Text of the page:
Vladimir Kozin‘s Baby Bootee stands alone as one of twelve monumental objects manufactured from automobile tires for the Timeless Values series, 2009—2010. As a series, the 12 sculptural objects together symbolize the important stages of human life, from womb to tomb, while Baby Bootee individually represents childhood in fractured and deconstructed isolation. Exploring both individual human significance and the relentless passage of time, Kozin breaks life and art down to its component parts allowing for a closer reexamination of both the moments and the materials that make us truly human.
From 2003 until 2009, Peter Lederer has collected about 230 mineral salt stones, licked by different animals of our region (deer, bulls, cows, sheep, etc.). The stones were removed after several lickings, so every piece is a unique. The artist has built a surface for the material and put it together with a video-work. It is a silent movie, a filmed sculpture about a musician playing his instrument. The work is a surface, it must come to its own coincidence.
Anna Frants quotes Wikipedia as the starting point for her work: “If paranoia transforms into persecutory delusion or persecutory, one talks about an isolated delusional disorder. Delusional Disorder is a mental illness that is characterized by the presence of a well-systematized domineering delusion, but, unlike schizophrenia, devoid of quirkiness.” Then the artist explains further: “Legend has it that the expression “even walls have ears” can be traced back to Dionysius I, the 5th Century BC tyrant of Syracuse who was the first to come up an ingenious method of eavesdropping before succumbing to the paranoia surveillance inevitably engenders. Could it be that paranoia starts when “on the lookout” and “apprehension” take up residence in the same body? Where does madness begin and sanity end? On the Lookout takes up these questions, reflecting on the nature of surveillance, the social context of psychology and the organization of the human soul.”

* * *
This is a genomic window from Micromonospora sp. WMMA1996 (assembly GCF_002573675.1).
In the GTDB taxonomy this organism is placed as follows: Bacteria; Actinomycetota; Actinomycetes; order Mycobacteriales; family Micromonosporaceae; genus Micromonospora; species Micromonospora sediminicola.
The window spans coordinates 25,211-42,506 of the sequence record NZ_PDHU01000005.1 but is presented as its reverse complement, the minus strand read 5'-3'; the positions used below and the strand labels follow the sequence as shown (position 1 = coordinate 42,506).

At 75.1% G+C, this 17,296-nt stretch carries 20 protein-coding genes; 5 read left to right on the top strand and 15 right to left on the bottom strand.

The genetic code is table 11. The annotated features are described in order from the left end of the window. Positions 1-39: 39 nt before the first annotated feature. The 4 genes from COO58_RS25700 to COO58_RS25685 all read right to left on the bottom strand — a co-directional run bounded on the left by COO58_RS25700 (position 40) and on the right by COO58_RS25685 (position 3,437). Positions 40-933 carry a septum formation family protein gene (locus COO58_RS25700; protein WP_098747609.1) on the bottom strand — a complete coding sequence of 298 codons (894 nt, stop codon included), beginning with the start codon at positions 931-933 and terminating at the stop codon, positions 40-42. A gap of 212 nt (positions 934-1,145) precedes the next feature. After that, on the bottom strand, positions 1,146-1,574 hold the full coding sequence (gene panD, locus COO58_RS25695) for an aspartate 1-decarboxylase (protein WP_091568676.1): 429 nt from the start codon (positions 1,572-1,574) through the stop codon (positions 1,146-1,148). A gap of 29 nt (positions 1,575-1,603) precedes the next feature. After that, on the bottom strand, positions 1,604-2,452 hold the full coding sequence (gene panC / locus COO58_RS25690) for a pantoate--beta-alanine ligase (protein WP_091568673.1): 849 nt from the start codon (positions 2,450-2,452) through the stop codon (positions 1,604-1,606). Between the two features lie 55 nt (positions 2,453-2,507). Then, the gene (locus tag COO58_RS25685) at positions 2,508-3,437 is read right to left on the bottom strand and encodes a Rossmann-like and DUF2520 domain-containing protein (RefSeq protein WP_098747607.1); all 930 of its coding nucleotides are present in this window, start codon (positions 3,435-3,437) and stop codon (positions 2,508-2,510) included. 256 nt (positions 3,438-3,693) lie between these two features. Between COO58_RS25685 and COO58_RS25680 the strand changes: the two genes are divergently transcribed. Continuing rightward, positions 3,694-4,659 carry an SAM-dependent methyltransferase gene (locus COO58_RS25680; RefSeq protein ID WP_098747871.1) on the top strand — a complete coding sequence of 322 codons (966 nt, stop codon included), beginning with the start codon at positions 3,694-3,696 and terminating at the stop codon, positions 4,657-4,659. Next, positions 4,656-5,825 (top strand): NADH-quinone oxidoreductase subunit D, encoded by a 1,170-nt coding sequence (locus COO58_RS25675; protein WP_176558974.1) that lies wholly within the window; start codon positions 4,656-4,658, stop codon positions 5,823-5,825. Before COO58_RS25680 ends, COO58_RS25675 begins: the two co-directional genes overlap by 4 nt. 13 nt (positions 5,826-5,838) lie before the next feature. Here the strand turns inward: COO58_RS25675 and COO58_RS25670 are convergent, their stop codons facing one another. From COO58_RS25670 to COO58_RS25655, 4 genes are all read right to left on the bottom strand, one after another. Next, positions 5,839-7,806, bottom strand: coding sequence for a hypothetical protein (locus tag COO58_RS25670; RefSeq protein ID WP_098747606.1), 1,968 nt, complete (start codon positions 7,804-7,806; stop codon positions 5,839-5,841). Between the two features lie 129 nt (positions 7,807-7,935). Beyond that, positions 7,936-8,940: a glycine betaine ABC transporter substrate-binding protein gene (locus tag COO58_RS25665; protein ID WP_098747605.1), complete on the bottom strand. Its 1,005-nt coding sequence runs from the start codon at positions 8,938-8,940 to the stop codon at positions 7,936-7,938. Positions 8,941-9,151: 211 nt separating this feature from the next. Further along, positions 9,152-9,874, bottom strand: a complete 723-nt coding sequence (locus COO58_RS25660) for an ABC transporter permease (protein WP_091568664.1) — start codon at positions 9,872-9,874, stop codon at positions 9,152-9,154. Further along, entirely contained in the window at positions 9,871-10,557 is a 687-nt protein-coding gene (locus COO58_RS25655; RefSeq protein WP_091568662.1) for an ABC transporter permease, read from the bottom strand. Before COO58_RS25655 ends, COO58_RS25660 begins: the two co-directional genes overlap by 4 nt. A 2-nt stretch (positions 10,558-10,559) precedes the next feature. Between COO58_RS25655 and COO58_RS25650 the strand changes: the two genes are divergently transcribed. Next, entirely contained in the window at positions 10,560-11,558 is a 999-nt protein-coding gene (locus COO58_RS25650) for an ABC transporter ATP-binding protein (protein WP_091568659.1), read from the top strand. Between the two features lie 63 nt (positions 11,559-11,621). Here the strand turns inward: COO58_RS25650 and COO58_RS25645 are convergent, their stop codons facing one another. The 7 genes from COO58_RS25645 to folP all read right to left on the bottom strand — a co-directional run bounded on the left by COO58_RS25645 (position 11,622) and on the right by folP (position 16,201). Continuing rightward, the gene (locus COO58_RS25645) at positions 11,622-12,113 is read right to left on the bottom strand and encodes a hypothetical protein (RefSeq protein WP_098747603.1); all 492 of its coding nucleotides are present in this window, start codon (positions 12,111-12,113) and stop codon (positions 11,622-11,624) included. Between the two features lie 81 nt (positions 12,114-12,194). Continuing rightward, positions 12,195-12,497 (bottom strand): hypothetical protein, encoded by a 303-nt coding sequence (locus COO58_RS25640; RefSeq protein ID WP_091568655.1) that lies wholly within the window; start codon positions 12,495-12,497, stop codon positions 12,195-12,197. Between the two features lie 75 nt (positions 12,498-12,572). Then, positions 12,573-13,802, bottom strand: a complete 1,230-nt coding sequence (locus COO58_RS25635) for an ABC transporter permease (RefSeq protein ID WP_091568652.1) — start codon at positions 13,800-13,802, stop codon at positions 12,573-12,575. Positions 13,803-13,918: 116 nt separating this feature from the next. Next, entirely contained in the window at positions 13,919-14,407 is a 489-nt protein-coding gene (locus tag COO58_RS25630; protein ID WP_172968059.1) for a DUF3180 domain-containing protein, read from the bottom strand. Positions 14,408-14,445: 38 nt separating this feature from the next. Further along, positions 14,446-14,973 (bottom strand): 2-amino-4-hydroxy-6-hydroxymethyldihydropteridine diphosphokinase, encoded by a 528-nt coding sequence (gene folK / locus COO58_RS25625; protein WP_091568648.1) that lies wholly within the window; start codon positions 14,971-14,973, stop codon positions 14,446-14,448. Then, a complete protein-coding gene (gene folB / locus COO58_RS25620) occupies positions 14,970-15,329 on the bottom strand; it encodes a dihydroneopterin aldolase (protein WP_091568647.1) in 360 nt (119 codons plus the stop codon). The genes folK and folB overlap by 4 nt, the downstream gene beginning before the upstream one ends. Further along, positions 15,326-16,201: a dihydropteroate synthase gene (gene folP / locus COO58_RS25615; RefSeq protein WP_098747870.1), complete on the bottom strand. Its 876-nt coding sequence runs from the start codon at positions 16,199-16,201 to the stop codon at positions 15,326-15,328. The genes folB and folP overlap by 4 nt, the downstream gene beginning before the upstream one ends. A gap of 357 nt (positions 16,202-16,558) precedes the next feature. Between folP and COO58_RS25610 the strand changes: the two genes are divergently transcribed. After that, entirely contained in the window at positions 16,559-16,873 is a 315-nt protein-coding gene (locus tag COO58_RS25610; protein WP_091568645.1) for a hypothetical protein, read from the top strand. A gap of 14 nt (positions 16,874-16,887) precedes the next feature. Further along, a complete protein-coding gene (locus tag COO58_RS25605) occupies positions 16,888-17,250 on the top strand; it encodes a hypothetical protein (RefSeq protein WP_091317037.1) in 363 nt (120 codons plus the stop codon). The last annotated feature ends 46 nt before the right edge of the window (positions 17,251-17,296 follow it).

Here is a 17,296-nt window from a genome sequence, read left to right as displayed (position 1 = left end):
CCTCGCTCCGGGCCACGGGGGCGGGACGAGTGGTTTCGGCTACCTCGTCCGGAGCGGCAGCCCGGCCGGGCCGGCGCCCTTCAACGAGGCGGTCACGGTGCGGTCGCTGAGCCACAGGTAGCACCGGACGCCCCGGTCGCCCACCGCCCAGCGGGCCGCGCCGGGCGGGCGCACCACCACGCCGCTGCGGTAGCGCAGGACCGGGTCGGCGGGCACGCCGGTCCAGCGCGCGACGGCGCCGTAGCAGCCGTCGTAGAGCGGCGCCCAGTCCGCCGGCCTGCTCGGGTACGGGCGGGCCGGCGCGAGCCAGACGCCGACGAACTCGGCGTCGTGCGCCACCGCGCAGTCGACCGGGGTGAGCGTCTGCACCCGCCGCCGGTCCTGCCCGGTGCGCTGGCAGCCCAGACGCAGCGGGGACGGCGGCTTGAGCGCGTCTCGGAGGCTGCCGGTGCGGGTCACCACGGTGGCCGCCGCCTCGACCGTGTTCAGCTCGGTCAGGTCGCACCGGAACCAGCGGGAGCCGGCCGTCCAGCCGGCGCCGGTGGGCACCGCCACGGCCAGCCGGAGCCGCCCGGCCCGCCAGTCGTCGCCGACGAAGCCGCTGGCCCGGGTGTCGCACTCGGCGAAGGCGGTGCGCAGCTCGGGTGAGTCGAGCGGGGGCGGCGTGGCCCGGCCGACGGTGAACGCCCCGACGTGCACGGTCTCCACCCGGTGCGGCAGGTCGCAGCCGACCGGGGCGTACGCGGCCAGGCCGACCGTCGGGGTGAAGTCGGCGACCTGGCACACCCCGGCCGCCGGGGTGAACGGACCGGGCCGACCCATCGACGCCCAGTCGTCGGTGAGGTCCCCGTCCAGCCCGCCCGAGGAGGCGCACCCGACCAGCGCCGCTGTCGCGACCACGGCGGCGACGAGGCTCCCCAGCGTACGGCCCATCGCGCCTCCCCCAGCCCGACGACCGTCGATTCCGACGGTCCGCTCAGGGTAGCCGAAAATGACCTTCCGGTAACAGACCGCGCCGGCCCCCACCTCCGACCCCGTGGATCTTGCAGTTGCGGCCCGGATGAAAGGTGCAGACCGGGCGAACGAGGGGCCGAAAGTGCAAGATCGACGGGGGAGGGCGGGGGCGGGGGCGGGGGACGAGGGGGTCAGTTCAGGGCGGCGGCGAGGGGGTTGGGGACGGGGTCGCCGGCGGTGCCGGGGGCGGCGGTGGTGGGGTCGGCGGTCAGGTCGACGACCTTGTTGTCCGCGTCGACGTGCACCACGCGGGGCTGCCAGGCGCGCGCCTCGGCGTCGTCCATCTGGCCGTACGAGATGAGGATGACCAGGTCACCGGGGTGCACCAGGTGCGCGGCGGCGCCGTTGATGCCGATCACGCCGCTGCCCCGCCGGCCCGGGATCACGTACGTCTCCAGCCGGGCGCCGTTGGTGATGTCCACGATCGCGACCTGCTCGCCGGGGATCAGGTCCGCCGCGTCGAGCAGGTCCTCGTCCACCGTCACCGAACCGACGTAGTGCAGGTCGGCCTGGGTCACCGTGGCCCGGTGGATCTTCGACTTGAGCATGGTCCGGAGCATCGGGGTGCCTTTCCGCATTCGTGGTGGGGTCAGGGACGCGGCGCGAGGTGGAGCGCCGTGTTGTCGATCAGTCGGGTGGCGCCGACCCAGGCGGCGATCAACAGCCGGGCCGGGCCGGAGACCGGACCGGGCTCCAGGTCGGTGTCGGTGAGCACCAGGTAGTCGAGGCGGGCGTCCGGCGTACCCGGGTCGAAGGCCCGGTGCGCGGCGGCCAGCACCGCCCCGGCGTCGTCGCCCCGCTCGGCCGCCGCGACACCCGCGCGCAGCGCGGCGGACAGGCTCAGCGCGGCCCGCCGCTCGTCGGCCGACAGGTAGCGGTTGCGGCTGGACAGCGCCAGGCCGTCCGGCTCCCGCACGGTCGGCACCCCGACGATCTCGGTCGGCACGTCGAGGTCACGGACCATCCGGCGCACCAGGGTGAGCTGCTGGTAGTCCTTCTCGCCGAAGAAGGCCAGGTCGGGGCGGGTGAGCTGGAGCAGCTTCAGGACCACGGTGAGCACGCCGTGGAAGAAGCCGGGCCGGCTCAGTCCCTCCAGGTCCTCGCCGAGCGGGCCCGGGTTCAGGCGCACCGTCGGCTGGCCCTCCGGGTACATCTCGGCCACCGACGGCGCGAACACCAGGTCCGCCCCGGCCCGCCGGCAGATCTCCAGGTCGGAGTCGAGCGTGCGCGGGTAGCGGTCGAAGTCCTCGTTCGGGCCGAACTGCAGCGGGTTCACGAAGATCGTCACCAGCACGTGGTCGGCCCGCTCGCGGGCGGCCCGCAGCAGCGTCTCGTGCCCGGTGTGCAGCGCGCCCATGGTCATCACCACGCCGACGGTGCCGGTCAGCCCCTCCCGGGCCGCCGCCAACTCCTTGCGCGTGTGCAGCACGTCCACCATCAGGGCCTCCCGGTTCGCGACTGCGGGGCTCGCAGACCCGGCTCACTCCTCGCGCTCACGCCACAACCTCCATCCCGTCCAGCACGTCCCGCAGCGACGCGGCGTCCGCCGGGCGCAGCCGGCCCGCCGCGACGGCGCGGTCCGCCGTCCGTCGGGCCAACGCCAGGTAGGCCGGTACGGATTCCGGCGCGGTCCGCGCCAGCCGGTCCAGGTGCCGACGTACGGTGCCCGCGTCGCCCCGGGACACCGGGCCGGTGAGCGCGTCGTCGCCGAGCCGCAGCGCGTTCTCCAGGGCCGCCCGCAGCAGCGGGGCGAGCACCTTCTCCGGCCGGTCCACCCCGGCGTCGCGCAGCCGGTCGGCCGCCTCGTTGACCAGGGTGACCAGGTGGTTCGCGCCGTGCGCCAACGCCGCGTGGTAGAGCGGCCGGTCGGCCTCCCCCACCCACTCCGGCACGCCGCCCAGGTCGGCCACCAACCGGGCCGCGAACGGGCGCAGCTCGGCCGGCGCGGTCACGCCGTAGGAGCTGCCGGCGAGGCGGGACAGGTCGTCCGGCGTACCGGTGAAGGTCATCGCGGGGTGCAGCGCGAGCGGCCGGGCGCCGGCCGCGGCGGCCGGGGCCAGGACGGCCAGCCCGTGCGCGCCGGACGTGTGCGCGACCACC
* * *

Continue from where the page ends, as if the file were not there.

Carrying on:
Petr Shvetsov reproduces erotic scenes from ancient vases and frescos onto the tiled walls of public toilets in the spirit of present day guerrilla graffiti. Shvetsov’s reproductions are sketches, live drawings infused with the vitality of the present moment rather than simple replicas of imagery produced millennia ago. By transporting imagery across time and space, these expressive, brutal and lively graphics endow the profane with the spirit of high art, maneuvering concepts of value to challenge our most deeply held beliefs about art and the erotic.